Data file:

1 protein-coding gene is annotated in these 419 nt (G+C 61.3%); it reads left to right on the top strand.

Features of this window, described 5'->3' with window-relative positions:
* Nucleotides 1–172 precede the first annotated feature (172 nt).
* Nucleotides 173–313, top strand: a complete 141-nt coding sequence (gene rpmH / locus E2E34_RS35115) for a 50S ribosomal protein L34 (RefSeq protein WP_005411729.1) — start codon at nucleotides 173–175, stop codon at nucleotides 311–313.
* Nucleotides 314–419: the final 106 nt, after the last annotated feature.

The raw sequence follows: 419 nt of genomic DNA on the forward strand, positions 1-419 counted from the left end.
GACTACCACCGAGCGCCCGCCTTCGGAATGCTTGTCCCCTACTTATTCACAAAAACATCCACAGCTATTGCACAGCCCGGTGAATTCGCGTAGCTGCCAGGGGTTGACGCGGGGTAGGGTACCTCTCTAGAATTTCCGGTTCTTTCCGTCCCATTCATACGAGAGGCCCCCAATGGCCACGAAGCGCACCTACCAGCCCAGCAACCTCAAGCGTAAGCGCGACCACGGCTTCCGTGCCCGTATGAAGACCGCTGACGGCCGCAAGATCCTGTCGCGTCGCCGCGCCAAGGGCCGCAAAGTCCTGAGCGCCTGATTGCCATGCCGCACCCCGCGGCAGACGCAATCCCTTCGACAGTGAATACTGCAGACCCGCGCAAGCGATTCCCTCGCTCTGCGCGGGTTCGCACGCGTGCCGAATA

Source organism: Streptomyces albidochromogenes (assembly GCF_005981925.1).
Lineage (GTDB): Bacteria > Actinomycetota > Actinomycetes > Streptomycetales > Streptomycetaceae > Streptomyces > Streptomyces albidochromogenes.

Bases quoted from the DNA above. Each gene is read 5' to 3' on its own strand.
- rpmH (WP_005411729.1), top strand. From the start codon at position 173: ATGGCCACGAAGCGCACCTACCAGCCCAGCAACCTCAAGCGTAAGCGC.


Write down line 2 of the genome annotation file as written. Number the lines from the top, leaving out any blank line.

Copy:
Features of this window, described 5'->3' with window-relative positions: